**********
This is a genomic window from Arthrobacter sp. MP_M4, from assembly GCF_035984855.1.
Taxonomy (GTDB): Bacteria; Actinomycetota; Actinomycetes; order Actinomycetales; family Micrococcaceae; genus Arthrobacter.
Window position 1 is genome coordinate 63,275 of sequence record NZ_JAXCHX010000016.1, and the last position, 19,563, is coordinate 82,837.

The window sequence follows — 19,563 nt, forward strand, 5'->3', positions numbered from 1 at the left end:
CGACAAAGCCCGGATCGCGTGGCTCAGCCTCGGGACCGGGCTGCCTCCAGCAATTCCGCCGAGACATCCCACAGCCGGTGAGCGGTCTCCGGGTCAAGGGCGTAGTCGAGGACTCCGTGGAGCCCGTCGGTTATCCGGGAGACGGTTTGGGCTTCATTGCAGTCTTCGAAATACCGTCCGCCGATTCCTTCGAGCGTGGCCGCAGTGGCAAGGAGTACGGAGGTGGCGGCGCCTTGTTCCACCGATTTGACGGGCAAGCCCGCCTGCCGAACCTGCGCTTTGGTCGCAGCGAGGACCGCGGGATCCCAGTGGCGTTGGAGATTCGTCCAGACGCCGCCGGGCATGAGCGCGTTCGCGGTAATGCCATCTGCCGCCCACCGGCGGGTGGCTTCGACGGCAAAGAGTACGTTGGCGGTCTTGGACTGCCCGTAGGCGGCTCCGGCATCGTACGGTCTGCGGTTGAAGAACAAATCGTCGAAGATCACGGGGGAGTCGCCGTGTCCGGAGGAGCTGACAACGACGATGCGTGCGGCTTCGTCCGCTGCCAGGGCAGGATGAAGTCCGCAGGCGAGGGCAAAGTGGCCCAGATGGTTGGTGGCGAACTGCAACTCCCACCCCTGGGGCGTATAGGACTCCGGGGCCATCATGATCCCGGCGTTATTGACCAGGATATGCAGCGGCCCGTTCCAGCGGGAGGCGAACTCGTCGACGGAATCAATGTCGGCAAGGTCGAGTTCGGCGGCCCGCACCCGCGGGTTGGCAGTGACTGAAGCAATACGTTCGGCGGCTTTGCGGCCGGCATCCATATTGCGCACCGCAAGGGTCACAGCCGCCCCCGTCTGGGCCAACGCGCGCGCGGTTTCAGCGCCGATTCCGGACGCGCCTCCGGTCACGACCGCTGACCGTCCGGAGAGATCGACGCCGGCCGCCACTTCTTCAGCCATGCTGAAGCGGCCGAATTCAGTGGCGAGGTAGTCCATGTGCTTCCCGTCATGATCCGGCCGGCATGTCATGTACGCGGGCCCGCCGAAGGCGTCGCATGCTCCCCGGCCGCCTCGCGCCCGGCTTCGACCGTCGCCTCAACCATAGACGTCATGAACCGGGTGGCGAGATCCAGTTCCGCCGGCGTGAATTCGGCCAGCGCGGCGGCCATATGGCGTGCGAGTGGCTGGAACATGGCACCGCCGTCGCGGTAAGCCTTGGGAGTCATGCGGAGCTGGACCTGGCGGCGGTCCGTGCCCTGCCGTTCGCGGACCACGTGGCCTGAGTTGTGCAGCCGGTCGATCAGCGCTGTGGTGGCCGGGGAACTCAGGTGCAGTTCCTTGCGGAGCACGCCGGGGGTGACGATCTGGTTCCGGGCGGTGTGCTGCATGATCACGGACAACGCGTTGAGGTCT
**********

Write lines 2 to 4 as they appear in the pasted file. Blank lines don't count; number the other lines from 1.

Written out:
Taxonomy (GTDB): Bacteria; Actinomycetota; Actinomycetes; order Actinomycetales; family Micrococcaceae; genus Arthrobacter.
Window position 1 is genome coordinate 63,275 of sequence record NZ_JAXCHX010000016.1, and the last position, 19,563, is coordinate 82,837.

The window sequence follows — 19,563 nt, forward strand, 5'->3', positions numbered from 1 at the left end: